I remember a former colleague giving an assembly on how to eat an elephant: it’s one mouthful at a time. The same approach works for developing software – to solve problems or understand systems involves breaking things down into smaller parts and dealing with each separately – programming languages make this easy though procedures, functions or objects. This approach to problem solving can be used whether pupils are programming or not – planning a story, working on collaborative projects, solving multi-step problems in maths or putting on a play: all, typically, involve converting one big, complex problem into many smaller ones.
A good computer scientist is a lazy computer scientist, at least in the sense of always looking for the easiest or more efficient way to get something done – thus the strive for finding faster algorithms, but also much gets done through building on the work of others. After even a little time coding, pupils will recognise that they keep writing similar, blocks of code time and time again – programmers might describe these as patterns: common solutions to common problems. Often these will become part of standard code libraries available to all, to save each from having to re-invent the wheel. When learning to code, it can be useful to look at or remix others’ code. Introductory languages like Scratch, Kodu and TouchDevelop make this easy, but the culture of open source software development applies the same idea to big applications and even a whole operating system. Recognising and re-using patterns will be familiar to children from other subjects too, from spelling rules to musical refrains.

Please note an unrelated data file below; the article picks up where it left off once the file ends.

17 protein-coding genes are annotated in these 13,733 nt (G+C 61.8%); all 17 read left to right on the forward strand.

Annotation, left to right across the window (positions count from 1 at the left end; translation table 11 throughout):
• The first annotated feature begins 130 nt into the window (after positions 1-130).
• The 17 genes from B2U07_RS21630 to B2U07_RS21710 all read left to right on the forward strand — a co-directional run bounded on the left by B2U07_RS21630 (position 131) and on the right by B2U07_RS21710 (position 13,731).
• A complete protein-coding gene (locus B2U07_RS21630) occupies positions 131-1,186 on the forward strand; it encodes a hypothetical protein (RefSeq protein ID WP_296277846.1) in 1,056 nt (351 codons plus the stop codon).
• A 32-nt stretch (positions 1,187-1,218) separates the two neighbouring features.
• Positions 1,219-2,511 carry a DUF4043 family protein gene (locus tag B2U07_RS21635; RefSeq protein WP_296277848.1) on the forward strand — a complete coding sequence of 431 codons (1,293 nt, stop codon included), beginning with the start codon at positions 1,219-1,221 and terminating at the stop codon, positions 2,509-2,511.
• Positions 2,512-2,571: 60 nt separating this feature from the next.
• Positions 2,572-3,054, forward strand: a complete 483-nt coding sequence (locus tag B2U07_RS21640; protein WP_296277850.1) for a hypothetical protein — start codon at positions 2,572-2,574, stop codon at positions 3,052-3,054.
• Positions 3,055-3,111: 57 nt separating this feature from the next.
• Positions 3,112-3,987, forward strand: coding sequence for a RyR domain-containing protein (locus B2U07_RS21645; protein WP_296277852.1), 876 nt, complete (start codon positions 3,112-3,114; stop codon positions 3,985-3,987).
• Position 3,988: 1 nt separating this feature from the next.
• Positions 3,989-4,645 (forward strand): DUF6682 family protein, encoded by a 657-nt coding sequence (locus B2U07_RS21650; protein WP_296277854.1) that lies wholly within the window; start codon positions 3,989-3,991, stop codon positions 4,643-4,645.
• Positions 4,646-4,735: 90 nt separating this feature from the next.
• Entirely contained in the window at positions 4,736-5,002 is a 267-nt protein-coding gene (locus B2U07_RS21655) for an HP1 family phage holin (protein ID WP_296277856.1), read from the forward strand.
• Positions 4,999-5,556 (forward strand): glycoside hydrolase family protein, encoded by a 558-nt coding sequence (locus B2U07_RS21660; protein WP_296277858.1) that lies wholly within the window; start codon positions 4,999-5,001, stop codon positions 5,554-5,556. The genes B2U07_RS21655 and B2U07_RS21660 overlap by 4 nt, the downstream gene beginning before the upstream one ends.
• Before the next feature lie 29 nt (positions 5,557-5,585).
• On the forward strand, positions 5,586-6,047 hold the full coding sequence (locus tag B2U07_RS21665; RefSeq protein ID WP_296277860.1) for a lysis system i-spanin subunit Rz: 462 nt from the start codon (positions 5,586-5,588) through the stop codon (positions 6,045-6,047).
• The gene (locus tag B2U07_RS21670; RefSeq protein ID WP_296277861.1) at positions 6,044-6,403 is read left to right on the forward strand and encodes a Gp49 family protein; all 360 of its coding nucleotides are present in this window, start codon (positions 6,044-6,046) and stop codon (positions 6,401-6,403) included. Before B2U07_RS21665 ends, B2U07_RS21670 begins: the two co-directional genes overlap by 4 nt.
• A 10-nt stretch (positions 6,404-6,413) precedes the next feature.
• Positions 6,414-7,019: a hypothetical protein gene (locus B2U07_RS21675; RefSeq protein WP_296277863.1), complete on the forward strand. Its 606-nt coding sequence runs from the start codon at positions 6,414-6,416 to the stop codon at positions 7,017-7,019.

Abstraction lies at the heart of what sets computational thinking apart from other approaches. Abstraction is about capturing the important structure of a system or problem, but not worrying too much about the detail. The Tube map is a great example: this captures the order of the stations and the interchange between lines but almost entirely ignores physical distances and locations. In programming a computer game or simulation, we capture the important detail, but ignore much else. Learning about computers also involves layers of abstraction – we might start by being content with what a program does, then learn about how to program, then perhaps about how data is represented, then about how fetch-execute cycle of the CPU and then, but only if we’re really interested, in the electronics and ultimately physics of the hardware. Effective programming can sometimes mean working at more than one abstraction layer: thinking about both the big picture and the detail.
I’ve no doubt that practical programming work on meaningful, interesting and challenging projects should be a part of the primary school curriculum, but I would worry if this became an end in itself. Primary school should be about a balanced, broad education and about developing a love of learning, not about vocational training. Music, poetry and art aren’t on the curriculum to train future musicians, poets and artists; they are there because all should have an entitlement to a liberal education which includes these elements. The same applies to programming: we teach it because it’s interesting and important, not just because it’s useful. The real interest, importance and utility though lies with computational thinking, which seems much more important than learning to code. That said, learning to code may well be the best way start thinking computationally.
The above was published in the March edition of Teach Primary, under the title Does not Compute. © Teach Primary 2014, all rights reserved. Reproduced here by permission.